On the 15th July we headed out to High Street with our drums to take part in the ‘Trouble Makers’ festival. We won a commission to create a disruption in the street!
The Japan Day in Bath was organised by the Bath and Beppu association in support of the tsunami disaster at the Museum of East Asian Art (MEAA). One of the organisers, Mamiko, was looking for a taiko group to play at the festival and contacted us. We were so happy to have been found! One of the highlights at this festival was a bon odori song/dance called Tanko Bushi. We got the music from Mamiko, Thomas created a double version and we all set to practice it – in Swansea we practiced the rhythm and in Bath they practiced the dance.
The outdoors events started with a drum roll (oroshi) by Yasmin, a kendo demonstration and then we played for half an hour in the sweltering sun (28 degrees!!). There were many people who came to support the day and we had lots of fun. Although we did feel a bit weak at the break between our two performances…For the second performance we took to the shade and it was much easier. And then when the music started, we positioned ourselves in the centre facing outwards towards the dancers and played the drums to the music. Some of us took to the dancing this time. Everybody looked so happy to dance.
We felt honoured to share our taiko with the Japanese community in Bath.
A lot of organisation goes into a gig such as this. Find out who is available on the day; who can drive? which drums go in which car? which songs shall we play that can fit into our time slot? how to arrange the set list? what to say between songs? who will compere? (is there a PA system?) how will the drums be arranged on the day for maximum effectiveness and symmetry?
Occasions like this one push us to practice more; and its not only our taiko playing that improves. Our organisational capacity grows, and with it our friendship.
One sunny Saturday we headed down to Swansea city centre to help fundraise for the Marie Curie Nurses organisation.
It was another opportunity to share our love of Taiko and improve our performance skills:
Our volunteers, including the Lord Mayor and Mayoress of Dinas a Sir Abertawe – City and County of Swansea had a great time collecting for our Great Daffodil Appeal in Swansea city centre at the weekend. We were also joined by the Aber Taiko Japanese Drumming group, who performed in aid of Marie Curie and drew quite a crowd! Thank you for your support.This weekend, Carmarthen collectors will be out in force as part of the Daffodils and Dragons festival – which will be followed with a special event on Wednesday, March 1 at St. Catherine's Walk / Rhodfa Santes Catrin.Can you help the Great Daffodil Appeal? Sign up here: https://www.mariecurie.org.uk/daffodil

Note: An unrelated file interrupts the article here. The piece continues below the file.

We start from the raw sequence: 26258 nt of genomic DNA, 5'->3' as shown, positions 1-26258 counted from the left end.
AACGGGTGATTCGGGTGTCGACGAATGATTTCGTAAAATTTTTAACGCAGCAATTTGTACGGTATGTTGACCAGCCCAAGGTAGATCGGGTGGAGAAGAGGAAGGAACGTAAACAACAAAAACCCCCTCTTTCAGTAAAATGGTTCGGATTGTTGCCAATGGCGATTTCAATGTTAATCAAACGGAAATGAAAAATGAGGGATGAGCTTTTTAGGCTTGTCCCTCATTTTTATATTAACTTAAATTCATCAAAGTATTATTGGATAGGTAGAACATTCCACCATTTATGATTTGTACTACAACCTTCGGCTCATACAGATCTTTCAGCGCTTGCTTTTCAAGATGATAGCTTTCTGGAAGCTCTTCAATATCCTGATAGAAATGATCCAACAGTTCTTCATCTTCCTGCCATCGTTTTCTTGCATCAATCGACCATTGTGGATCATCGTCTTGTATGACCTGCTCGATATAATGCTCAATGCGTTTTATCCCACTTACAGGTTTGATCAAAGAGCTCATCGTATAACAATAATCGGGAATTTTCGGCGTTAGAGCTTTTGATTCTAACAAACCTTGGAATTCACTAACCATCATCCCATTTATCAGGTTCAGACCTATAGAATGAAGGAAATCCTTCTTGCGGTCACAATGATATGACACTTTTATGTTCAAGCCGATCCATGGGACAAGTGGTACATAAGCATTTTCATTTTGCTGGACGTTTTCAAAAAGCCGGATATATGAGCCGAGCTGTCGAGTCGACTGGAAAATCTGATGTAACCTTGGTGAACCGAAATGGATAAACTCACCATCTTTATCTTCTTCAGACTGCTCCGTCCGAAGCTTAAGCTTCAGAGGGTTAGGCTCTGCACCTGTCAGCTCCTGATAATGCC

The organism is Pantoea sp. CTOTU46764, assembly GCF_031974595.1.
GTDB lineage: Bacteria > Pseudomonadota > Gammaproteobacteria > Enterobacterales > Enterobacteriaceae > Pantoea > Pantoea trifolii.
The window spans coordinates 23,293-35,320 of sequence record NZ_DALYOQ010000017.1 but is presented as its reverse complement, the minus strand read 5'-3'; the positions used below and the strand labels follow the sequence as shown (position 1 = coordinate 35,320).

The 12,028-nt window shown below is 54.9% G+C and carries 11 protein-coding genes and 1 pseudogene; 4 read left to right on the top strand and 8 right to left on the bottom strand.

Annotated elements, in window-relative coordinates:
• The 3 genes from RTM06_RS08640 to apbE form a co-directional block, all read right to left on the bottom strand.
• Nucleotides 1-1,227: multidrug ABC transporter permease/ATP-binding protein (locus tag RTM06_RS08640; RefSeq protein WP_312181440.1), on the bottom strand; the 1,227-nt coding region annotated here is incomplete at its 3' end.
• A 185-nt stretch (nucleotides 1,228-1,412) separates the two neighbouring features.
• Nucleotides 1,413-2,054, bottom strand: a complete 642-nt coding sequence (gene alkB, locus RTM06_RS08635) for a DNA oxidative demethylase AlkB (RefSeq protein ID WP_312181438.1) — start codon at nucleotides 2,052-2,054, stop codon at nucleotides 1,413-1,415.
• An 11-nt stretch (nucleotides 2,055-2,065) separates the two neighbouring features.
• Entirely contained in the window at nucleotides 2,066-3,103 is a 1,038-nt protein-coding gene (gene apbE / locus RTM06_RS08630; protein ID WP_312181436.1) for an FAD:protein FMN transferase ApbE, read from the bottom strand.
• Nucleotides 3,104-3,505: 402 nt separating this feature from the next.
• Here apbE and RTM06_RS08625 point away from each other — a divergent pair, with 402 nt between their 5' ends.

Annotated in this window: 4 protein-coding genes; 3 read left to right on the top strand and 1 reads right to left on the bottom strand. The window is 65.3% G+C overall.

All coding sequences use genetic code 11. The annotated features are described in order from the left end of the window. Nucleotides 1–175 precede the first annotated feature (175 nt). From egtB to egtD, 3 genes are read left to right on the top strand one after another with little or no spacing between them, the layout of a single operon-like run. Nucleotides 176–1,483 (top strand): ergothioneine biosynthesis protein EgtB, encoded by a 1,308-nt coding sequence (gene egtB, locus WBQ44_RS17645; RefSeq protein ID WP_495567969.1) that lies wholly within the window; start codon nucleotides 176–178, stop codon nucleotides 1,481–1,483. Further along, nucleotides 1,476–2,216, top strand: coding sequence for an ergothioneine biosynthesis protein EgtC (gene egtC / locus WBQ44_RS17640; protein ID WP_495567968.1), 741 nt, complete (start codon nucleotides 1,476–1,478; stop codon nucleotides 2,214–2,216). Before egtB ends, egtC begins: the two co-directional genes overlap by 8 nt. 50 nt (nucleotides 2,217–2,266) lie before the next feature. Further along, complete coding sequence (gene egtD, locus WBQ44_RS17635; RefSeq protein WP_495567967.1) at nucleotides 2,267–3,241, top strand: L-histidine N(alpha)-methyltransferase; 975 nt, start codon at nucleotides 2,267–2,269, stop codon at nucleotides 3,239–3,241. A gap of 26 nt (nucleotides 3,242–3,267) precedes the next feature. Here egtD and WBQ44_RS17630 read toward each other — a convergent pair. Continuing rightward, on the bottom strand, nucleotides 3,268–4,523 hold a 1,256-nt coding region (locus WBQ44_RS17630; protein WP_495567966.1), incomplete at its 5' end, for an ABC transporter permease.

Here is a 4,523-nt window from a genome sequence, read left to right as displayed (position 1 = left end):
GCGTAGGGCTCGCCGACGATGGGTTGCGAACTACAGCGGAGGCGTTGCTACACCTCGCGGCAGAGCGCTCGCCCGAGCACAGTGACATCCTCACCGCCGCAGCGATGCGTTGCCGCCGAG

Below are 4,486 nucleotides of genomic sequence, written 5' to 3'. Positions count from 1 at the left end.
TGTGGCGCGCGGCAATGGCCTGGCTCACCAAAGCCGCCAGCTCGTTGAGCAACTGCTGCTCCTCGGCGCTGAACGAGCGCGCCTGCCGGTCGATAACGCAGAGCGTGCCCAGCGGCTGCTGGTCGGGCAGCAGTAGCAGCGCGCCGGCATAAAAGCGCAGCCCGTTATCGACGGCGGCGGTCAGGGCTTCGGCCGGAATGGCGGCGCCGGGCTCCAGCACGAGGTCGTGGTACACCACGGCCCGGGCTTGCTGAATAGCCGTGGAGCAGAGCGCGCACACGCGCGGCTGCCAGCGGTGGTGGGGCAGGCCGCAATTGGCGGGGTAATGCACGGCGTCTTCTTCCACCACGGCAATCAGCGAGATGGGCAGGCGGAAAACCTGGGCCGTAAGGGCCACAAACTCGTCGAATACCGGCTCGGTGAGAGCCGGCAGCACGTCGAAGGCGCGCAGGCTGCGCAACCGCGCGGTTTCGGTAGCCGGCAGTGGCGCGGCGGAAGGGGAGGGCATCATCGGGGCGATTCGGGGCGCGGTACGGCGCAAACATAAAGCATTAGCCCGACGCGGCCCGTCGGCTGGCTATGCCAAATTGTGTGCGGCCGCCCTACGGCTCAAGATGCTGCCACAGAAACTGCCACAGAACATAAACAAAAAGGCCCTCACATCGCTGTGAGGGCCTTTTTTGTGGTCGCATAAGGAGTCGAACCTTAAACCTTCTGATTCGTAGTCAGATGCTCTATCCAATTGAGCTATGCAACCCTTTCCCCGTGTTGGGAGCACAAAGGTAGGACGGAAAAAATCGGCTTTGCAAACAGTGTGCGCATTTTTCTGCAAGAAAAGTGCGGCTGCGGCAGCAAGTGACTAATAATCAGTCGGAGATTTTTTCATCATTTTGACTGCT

Posted by Marie Curie – Wales on Friday, 24 February 2017
Our “Swansea Year of Taiko” project is nearing its end – one last day of adult and family workshops to go…
We have learnt so much this year and we love playing taiko even more. We want to celebrate this feeling, celebrate the things we learnt and the new people we met, the new connections we made and the effort we have all put in.
And what better way to celebrate than to simply play the drums? So we decided to show what we have learnt so far in a concert. We chose the Volcano Theatre as our venue: it is a rugged and friendly place, fit for a community group at the start of our way.
We have invited some of our friends to play with us. They are our friends, our teachers, our collaborators. James Barrow, Taiko Mynydd Du and Alison Roe. The concert will feature many of the elements of taiko that we have learnt from our guest teachers this year. It will contain traditional pieces such as Miyake and Buchi Awase. We will also play more modern pieces inspired by different styles of taiko whose origins are in different parts of Japan such as Hokuriku, Hachijo and Hiroshima. There will also be some original pieces written here in Wales.
This concert is also partly funded by the Arts Council of Wales.
We performed on Sunday the 5th of June at 360 Café Bar in Swansea, the weather was being very kind 🙂
The gig started at 1:00 and was free for all. It was part of the initiative called ‘Wake Up Drums‘ initiated by Tsunagari taiko centre in Paris.
We started with three strong beats, played at 100% energy, to wake people up to improve their lives:
We then carried on to play all of our songs, and some of our younglings were brave enough to perform a song brought to us all the way from Sado Island by James Barrow: